“I don’t do business with carnival people.”
In 1959, a landowner rebuffed Walt Disney’s attempt to buy beachfront property in the Florida Panhandle with those words, or so legend holds. It may have been one of the biggest economic blunders of all time. To build his East Coast version of Disneyland, the father of the theme park industry instead went to a sleepy Central Florida town called Orlando, and opened a resort on Oct. 1, 1971, that now sprawls across 42 square miles, employs more than 70,000 people and attracts roughly 50 million visitors annually: Walt Disney World.
On Friday, Disney World began celebrating the property’s 50th anniversary, with confetti cannons turned up to full blizzard, the only setting that Disney Parks marketers have. The promotional event will last at least 18 months and will include new roller coasters for Epcot and the Magic Kingdom; a new high-end hotel meant to simulate travel on a “Star Wars” galactic cruiser; two new fireworks extravaganzas; limited-edition merchandise; and MagicBand+, wearable technology that will unlock (for a price) interactive experiences.
There is also a theme song, with a not-so-subtle title: “The Magic Is Calling.”
Those who dislike the company’s supertanker-full-of-sugar approach to family entertainment will surely recoil even more. But millions of people will heed Disney’s call, pouring hundreds of millions of dollars into the company, airlines and the Orlando economy — all of which are still trying to recover from the pandemic.
“There’s been big demand,” said Jeffrey Merola, the owner of Mouse Vacation Planning, a Disney-focused affiliate of Direct Travel in Syracuse, N.Y. “But I have definitely had some people reschedule for 2022. They want to wait to see what happens with the coronavirus, and several of Disney’s bigger anniversary offerings don’t come online until then anyway.” (Those roller coasters, for instance.)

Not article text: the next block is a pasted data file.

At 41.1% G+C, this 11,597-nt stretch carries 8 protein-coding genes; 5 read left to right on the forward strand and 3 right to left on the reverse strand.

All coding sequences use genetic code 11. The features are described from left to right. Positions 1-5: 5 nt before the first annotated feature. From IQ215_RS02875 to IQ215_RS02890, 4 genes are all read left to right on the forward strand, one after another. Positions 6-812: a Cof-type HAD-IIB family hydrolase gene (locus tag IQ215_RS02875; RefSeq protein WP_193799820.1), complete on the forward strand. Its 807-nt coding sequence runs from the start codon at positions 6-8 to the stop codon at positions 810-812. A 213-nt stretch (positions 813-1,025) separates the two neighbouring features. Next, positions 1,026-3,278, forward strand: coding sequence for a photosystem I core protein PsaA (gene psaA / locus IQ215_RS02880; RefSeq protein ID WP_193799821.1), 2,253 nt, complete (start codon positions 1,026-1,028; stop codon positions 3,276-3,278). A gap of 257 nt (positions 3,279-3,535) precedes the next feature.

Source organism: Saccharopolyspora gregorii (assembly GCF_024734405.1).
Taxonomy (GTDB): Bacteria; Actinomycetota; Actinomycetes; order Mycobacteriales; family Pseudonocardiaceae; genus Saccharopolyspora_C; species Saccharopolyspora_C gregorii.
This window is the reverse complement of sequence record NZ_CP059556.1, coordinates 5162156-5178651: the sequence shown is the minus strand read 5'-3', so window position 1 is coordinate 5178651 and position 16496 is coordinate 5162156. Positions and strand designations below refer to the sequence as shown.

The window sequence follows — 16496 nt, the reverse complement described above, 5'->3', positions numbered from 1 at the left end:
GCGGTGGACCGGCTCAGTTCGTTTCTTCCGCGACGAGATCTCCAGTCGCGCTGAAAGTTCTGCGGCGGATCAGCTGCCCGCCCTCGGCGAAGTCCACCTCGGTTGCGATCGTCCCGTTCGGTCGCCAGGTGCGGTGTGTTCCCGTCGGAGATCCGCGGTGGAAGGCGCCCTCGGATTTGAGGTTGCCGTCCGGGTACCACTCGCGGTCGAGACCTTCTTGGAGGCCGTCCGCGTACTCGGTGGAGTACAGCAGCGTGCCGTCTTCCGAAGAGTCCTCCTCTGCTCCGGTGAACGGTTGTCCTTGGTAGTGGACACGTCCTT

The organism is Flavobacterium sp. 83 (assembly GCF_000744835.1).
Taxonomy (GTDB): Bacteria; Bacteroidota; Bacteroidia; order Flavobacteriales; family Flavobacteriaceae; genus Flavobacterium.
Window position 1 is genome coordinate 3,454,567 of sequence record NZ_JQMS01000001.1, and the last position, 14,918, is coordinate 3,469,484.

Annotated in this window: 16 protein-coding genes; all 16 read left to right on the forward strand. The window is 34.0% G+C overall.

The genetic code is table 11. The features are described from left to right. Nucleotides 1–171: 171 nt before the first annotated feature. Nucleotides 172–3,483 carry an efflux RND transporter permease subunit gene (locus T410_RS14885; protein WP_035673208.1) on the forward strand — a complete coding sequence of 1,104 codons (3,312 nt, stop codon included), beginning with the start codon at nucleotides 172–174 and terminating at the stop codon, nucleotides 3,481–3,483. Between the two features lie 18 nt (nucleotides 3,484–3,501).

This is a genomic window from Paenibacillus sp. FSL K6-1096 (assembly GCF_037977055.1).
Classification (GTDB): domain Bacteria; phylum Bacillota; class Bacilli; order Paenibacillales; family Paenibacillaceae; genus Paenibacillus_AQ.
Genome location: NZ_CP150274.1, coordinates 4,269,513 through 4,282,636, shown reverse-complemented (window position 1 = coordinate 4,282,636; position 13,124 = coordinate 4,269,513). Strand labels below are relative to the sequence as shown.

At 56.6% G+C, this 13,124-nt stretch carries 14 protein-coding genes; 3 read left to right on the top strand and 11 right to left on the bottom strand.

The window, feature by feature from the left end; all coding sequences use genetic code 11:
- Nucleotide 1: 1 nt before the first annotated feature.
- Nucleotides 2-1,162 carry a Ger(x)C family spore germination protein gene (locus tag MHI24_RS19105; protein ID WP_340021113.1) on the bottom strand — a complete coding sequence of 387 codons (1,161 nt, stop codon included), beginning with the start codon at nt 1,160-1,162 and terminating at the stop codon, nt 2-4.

Mr. Merola, who is also a guidebook author, spoke from the Orlando airport on Friday afternoon. He had visited the Magic Kingdom in the morning. “I wanted to be there on the actual anniversary because it felt historic,” he said.
Disney Parks, Experiences and Products swung to a profit ($356 million) in its most-recent quarter as the availability of coronavirus vaccines prompted families to return in large numbers. (The division lost $1.9 billion in the same period a year earlier.) “We’re going to be increasing capacities as we have the demand,” Christine M. McCarthy, Disney’s chief financial officer, told analysts on Aug. 12.
But the Delta variant prompted cancellations, with travel agents saying that families were again worried about traveling to Florida, especially with children too young to get vaccinated. Bob Chapek, Disney’s chief executive, acknowledged “a bit of an impact” from Delta in remarks at a recent investor conference, but he said that reservations for the end-of-year holidays were holding up. He noted that Disney’s safety measures, including mask requirements, had proven effective.
Mr. Chapek and Robert A. Iger, Disney’s executive chairman, kicked off the 18-month marketing event on Thursday night with speeches in front of Cinderella’s Castle, which the company had outfitted with gold embellishments and iridescent paint (called EARidescent in Disney promos). Reactions from fans to the new look have been mostly positive — especially compared with the castle’s unfortunate 25th anniversary look in 1996, when Disney turned it into a Pepto Bismol-colored cake.
Then again, you can’t please everyone: